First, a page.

The title of the garment may also be used to identify the time period of which a jacket was manufactured. If the contract number is illegible, the title (at the top of the label) may be used to roughly date an M65. Below are two examples of how OG-107 M65s were titled within their respective timeframes.




The surest way to quickly identify an early M65 is by looking at the zips on the main closure and behind the collar. Chromed alloy zips were used from the very first contract in 1965 until 1971 (which conveniently coincides approximately with the end of US involvement in Vietnam). If you can be sure that the zip hasn’t been replaced, all ‘chrome zip’ M65s may be considered wartime and are generally much more desirable than later production models. From 1972 onward, M65s were manufactured with brass zips until 1986 when they were changed again to plastic.

1966-1971 Chrome (left), 1972-1986 Brass (centre), 1986-2008 Plastic (right)


Two types of cuff adjustment options may be found on M65s and the change was made only a few years into production in 1968. The first type which may be seen on 1st and 2nd pattern M65s has an additional piece of poplin fabric (same fabric as used on the lining) sewn between the ‘hook-and-loop’ adjustment tabs. This allows the cuff to be opened up without distorting the shape of the lower arm. This feature was removed on all M65s with 1969 contracts onward.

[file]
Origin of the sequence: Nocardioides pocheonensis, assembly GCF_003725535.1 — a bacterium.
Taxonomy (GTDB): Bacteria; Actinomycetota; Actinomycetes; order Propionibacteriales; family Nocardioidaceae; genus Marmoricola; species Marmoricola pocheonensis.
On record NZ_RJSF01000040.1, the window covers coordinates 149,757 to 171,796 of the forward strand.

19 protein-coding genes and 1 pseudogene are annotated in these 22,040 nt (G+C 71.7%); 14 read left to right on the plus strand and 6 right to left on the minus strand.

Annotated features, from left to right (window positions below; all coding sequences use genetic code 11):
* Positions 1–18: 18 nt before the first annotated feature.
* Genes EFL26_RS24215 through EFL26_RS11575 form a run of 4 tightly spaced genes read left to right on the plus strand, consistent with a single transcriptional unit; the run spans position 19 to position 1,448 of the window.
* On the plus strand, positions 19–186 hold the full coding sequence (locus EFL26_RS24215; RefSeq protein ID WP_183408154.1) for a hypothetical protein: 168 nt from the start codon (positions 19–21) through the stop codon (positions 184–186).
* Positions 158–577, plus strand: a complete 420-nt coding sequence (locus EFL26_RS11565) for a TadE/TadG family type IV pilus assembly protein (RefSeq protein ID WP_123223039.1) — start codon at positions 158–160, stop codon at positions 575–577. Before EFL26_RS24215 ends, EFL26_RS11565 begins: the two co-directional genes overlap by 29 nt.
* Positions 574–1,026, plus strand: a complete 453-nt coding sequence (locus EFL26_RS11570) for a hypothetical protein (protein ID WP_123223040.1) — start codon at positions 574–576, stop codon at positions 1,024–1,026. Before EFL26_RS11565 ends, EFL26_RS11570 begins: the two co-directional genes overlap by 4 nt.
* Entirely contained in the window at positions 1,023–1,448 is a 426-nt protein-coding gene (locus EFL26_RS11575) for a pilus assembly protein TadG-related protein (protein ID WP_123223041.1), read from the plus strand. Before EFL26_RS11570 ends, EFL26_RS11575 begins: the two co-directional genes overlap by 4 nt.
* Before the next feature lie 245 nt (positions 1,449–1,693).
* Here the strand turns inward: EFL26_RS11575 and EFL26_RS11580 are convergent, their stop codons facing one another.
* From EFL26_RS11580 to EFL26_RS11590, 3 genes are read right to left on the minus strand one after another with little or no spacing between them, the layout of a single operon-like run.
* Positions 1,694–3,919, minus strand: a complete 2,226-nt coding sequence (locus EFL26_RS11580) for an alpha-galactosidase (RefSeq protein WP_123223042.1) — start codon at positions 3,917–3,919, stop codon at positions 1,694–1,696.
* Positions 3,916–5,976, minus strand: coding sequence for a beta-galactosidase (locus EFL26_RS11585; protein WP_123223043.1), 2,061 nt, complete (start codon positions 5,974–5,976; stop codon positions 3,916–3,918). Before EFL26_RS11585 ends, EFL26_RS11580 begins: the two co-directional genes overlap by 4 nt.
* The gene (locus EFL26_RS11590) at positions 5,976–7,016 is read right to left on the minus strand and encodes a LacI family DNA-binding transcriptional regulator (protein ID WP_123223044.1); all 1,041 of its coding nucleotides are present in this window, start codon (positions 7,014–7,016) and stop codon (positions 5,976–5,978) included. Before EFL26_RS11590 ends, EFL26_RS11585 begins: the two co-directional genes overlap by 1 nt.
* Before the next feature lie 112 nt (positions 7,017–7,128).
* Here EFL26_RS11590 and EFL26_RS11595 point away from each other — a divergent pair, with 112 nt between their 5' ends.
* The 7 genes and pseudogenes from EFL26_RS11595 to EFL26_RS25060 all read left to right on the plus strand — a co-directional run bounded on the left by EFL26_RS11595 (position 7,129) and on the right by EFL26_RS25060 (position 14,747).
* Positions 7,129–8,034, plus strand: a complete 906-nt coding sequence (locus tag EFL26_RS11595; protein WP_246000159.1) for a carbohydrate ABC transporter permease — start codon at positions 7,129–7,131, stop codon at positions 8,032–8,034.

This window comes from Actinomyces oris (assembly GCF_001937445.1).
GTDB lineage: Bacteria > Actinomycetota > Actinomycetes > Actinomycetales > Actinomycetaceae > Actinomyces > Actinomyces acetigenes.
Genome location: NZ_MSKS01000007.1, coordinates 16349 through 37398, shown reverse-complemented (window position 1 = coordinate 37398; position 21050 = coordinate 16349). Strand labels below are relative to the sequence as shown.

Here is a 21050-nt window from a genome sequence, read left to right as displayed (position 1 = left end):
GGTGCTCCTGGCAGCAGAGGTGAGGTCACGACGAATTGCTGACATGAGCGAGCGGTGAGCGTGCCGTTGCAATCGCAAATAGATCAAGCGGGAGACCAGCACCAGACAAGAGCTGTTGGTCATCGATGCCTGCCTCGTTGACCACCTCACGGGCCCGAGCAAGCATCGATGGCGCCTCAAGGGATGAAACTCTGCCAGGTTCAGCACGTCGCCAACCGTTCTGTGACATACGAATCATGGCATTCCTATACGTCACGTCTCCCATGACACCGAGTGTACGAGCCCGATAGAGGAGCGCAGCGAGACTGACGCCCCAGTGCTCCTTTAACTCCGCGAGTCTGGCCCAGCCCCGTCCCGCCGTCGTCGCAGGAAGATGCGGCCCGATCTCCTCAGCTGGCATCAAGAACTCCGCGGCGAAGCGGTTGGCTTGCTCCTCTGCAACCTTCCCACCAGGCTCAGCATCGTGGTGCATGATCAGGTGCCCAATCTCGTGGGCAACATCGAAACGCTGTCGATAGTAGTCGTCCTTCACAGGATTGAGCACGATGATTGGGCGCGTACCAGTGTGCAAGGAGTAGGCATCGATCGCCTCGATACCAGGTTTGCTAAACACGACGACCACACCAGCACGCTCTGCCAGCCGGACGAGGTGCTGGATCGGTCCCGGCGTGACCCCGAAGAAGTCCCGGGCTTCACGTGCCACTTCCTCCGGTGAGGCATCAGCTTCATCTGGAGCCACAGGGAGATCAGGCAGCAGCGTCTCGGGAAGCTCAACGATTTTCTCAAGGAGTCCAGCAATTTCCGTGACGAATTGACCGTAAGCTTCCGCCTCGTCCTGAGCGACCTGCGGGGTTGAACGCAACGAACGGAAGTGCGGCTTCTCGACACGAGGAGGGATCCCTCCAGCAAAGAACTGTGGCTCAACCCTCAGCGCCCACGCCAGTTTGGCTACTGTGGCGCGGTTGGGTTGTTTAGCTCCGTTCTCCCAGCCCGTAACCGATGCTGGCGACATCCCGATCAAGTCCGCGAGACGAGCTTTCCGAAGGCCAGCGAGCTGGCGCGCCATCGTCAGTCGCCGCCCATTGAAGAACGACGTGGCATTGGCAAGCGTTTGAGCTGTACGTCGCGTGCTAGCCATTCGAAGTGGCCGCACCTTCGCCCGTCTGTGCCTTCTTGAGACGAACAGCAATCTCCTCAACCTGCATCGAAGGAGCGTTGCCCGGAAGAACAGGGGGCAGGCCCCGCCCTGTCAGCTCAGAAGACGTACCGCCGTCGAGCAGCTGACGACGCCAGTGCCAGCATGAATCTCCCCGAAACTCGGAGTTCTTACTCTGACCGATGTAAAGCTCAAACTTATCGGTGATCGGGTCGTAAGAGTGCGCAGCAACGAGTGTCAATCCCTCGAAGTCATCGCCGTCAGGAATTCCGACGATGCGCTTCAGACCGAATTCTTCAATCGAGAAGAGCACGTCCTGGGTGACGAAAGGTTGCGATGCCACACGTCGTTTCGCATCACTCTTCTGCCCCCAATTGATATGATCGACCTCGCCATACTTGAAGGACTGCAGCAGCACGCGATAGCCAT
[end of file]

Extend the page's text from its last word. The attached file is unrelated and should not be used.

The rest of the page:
Type 1 bellows cuff (left), type 2 straight cuff (right)


The rarest and most desirable iteration is the 1st pattern M65 which is very easily identifiable by the lack of epaulettes on the shoulders. This model was produced only during the very first run of contracts in 1965 and 1966. They were made in very limited numbers in comparison to later contracts. 

1st Pattern (top), 2nd Pattern (bottom)

Camouflage Patterns

The US Military adopted numerous camo prints between 1965-2008 - three of which transferred onto the M65. 

The first camouflage pattern to be officially printed on US issue M65s was the Woodland camouflage pattern (commonly referred to as M81 Woodland). The first Woodland M65 contracts were awarded in FY1980 and final contracts were awarded in FY2001. 

For use in Iraq and Afghanistan, the ‘3-Colour Desert’ (DCU) camouflage pattern was printed on M65s. The first contracts were awarded in FY1989 and the final contracts were awarded in FY1999.

From our research, we have only found UCP M65s with contracts in FY2006 and FY2008, making it the shortest-lived camouflage pattern to be printed on M65s. 

Left to right: Woodland, 3-Colour Desert, Universal Camouflage Pattern


Three official types of liners exist for the M65 jacket, the first being the rarest and most desirable with double quilting and the last being the most versatile with a three-button-up front closure.

Left to right: 1st Pattern, 2nd Pattern, 3rd Pattern

A 1st pattern liner fitted to a 1st pattern jacket (left), a 2nd pattern liner fitted to a 2nd pattern jacket (right)

1 comment

  • Very helpful, Thanks.

    paul on